- Southern Co. is "immediately suspending start-up and operations activities" on the gasifier units of its Kemper County power plant, the company said in a release Wednesday.
- The 582 MW plant was designed to convert locally-mined coal into a synthetic gas and capture over half of its carbon emissions. But years of cost overruns and construction delays led Mississippi regulators to direct the utility to draw up a plan for the plant to run solely on natural gas, prompting Southern's decision.
- Mississippi Power, Southern's subsidiary in the state, will continue to operate the Kemper plant as a combined cycle natural gas facility. Shareholders have already lost $3.1 billion on the plant and the utility could be on the hook for $3.4 billion more if the utility cannot reach a settlement with regulators.
Once the great hope of the "clean coal" industry, the Kemper plant's grand ambitions now appear dead for good.
Announced in 2006, the plant was meant to be a hedge against natural gas prices and potential climate regulations. The facility would use lignite mined adjacent to the plant, convert it into synthetic gas and then capture and sequester 65% of its carbon emissions.
The plant was envisioned as a flagship demonstration for both CCS and gasification technologies, allowing utilities to continue burning coal in the face of a tightening carbon budget and stricter emission rules. But problems were apparent almost from the start.
By 2010, Southern officials announced that the expected cost of Kemper had risen from $1.8 billion to $2.4 billion, and that the in-service date would be pushed back a year, to 2014.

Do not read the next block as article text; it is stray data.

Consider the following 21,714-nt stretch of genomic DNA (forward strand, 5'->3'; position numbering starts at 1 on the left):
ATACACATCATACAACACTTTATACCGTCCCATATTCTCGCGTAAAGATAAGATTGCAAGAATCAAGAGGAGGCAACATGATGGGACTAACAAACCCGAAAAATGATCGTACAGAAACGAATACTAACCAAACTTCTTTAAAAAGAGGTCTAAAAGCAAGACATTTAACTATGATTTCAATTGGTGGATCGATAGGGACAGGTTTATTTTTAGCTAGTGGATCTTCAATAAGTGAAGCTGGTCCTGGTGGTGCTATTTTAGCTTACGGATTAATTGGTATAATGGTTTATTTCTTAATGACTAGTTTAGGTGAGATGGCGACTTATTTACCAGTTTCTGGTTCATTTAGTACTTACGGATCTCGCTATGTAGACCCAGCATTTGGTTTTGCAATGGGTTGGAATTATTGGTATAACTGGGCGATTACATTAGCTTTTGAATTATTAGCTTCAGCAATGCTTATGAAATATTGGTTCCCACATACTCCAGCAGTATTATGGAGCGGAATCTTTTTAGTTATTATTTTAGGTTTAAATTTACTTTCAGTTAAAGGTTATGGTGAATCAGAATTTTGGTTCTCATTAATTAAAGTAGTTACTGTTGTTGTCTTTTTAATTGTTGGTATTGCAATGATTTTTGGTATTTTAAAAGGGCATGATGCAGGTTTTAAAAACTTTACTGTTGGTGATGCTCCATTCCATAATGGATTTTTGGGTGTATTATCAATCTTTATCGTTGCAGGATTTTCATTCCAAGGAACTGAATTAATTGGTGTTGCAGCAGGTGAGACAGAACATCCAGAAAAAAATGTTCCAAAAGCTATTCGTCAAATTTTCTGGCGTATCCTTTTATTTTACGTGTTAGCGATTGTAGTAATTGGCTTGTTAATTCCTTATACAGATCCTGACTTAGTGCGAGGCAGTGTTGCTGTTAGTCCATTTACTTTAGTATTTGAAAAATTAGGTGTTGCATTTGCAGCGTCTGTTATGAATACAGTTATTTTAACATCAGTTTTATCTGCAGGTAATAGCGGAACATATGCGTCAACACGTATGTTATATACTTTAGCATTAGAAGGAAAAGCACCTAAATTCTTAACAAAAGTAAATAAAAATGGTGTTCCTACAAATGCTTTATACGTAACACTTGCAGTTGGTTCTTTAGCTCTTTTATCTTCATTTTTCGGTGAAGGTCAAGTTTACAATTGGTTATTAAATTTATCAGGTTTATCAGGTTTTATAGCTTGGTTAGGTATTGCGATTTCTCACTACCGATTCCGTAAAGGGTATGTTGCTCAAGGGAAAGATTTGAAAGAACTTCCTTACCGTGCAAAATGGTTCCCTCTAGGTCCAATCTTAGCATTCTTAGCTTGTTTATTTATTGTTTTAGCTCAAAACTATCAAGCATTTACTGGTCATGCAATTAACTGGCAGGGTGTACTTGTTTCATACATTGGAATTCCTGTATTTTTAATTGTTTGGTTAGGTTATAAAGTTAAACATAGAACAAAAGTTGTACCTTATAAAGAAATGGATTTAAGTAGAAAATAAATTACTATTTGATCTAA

By 2013, those cost estimates had ballooned to $3.4 billion amid more delays, and last year the utility estimated the cost would be $6.6 billion. The most recent estimate put the plant's total cost at over $7 billion, though a regulatory decision limited the costs to ratepayers at $2.8 billion.
Company whistleblowers blamed poor project management for the issues in a July 2016 New York Times report, saying Mississippi Power concealed cost overruns and pushed unrealistic timetables. The utility denies the claims.
Earlier this month, Mississippi Power notified regulators that it would need to redesign and replace a crucial component the gasifier unit, adding 18 to 24 months of construction time while the rest of the plant continued to operate. Southern said at the time that the gasifier had operated for roughly 200 days, but declined to specify how long it could continuously run without needing to shut down.
In response, Mississippi regulators last week directed Southern to work up a plan that would allow Kemper to run solely on natural gas. An analysis of the project’s economics by the Mississippi PSC indicated the project would only be economic if natural gas prices rose considerably.
That regulatory directive prompted Southern to throw in the towel, company officials said in a statement.
"We are committed to ensuring the ongoing focus and safety of employees while we consider the future of the project, including any possible actions that may be taken by the Commission," Southern chairman, president and CEO Tom Fanning said in the statement.
With work on the gasifier suspended, Mississippi Power will continue operating Kemper on natural gas. The company said it will participate fully in a new regulatory docket on Kemper costs expected to be established by the Public Service Commission at its July 6 meeting.